A Kingston food establishment featuring cuisine made from coal ash has failed its health inspection test. The popular restaurant, known as Kiss My Ash, opened in 2008 shortly after the Kingston Fossil Plant spill. The eatery is celebrated in East Tennessee for its succulent power plant to table sludge. Several critical violations were detected by the inspector, resulting in a failing score of 58. For example, when the inspector checked the temperature of coal ash in the coal ash cooler, it was 48 degrees. A temperature of 40 degrees or lower is required to prevent bacteria growth. The inspector also found coal ash stored on top of bell peppers, creating the possibility of cross-contamination. Food industry experts say the infractions should have been noticed and corrected by a restaurant manager as part of daily routine. Kiss My Ash is expected to be re-tested later this month.
November 6, 2012
In a surprise announcement, the omnipotent Creator of the Heavens and the Earth said today that He is endorsing 91-year-old Oak Ridge resident Mildred Cooper for president. The Lord of Hosts, a political independent in his infinitieth term as Supreme Ruler of the Universe, has been sharply critical of both President Barack Obama and Republican presidential candidate Mitt Romney, saying that both men are complete fools. Writing in an editorial published in "The New York Times" this morning, the Lord of Hosts said that Mildred Cooper "represents the future, not the past." "The election of Mildred Cooper is a matter of great urgency," said the Ancient of Days. "I am in complete agreement with her policy directions. She possesses a keen insight that is both pragmatic and courageous. And she still makes her own cornbread from scratch. That's no poke in the eye with a sharp stick, America."
November 4, 2012
A 27-year-old Knoxville man narrowly escaped from a mind-numbing conversation Saturday before he succumbed to death by monotony. Ryan Kirby was making small talk at a wedding reception east of Farragut when he accidentally steered into the oncoming path of the tedious discussion. Authorities say Kirby's person ended up trapped at a table with a small plate of hors d'oeuvres beneath the weight of social obligation and an utterly pointless exchange about the pros and cons of toilet training pet cats. Luckily Kirby was pulled to safety by a passing Good Samaritan. "He was doing his best to hide how much pain he was in," said 25-year-old hero Meghan Bedford. "But I knew he needed help - and fast. Thank God I got there in time. I don't think he would have lasted much longer under those conditions."
November 2, 2012
The foamy, orange candy that was dropped in one Clinton youth's trick-or-treat bag looked appetizing. But once the confection interacted with his taste buds, 11-year-old Cameron Walz was rushed to the kitchen to drink a gallon of Mountain Dew to get the putrid taste out of his mouth.
Walz encountered Circus Peanuts, a revolting, peanut-shaped marshmallow candy that dates back to the 1800s. Given their unspeakable, horrifying taste, experts assume that most Circus Peanuts in existence today were actually produced at that time.
For Walz, consuming the candy was a mistake he won't soon make again.
"It was horrible," he said. "They tasted like nasty, inedible bananas. But it was malleable and squishy. I can't believe I wasted some perfectly good post-Halloween stomach space on this."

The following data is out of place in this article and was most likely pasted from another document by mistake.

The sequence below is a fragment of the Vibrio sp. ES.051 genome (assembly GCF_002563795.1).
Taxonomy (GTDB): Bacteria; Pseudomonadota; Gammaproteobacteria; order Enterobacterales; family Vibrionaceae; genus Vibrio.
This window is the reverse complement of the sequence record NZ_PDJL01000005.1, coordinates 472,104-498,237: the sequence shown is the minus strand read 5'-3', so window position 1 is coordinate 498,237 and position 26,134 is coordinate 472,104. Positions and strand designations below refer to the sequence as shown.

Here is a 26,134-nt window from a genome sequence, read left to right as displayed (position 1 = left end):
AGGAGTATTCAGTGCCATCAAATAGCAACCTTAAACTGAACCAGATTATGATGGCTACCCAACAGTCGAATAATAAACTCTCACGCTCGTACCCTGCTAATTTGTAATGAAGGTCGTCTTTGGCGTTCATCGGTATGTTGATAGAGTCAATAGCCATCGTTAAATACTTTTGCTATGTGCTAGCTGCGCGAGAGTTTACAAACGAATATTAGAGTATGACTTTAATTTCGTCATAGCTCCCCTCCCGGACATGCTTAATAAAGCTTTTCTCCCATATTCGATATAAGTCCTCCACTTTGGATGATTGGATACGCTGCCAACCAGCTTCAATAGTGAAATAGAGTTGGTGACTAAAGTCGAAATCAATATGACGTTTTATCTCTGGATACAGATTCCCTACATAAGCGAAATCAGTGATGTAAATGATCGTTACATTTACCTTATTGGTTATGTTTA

Walz is not the only East Tennessee child who was given the unpalatable, fetid grossness disguised as candy.
"Candy was not meant to be spongy," said 10-year-old Madison Barnett. "It was meant to be delicious. I can only assume that whoever gave these out was using them as insulation in their attic. Either that or somewhere out there, in the same factory that makes black licorice, a witch is cackling."
"It was shaped like a peanut," added 11-year-old Mackenzie Warner. "But it was orange. But the flavor was banana. None of this makes any sense. And why are they called Circus Peanuts? If you gave a lion or tiger one of these, it would eat your head instead. And you would deserve it."
Becky Walz, 33, told reporters she is disappointed with her neighbors, who were clearly never children themselves. But she says she will not press charges under Tennessee's controversial Awful Candy Law.
"I want to be clear," she said. "The candy my son consumed was not poisoned. It was just a foul-tasting capsule of marshmallowy awful. This is definitely a learning moment for our family though. He won't pop candy into his mouth without knowing what it is ever again."
November 1, 2012
At least one trick-or-treater in a North Knoxville neighborhood last night was equipped with what homeowners describe as a moustache. The youth, who did not appear in costume, was described as possibly old enough to drive a car. "He wasn't dressed as anything, unless you count puberty as a costume," said annoyed candy giver Melissa Reese. "He didn't even say trick or treat. You have to at least go through the motions if you want a petite box of Dots from me." Fourth and Gill resident David Hammond also found the moustache-clad man-child to be out of line. "I'm not sure where the trick-or-treating age limit line is," he said. "But my best guess is that it can be located on a tweenager's upper lip." This is not the first time North Knoxville residents have been plagued by questionable trick-or-treaters. Last year neighbors reported visits from a pregnant cowgirl.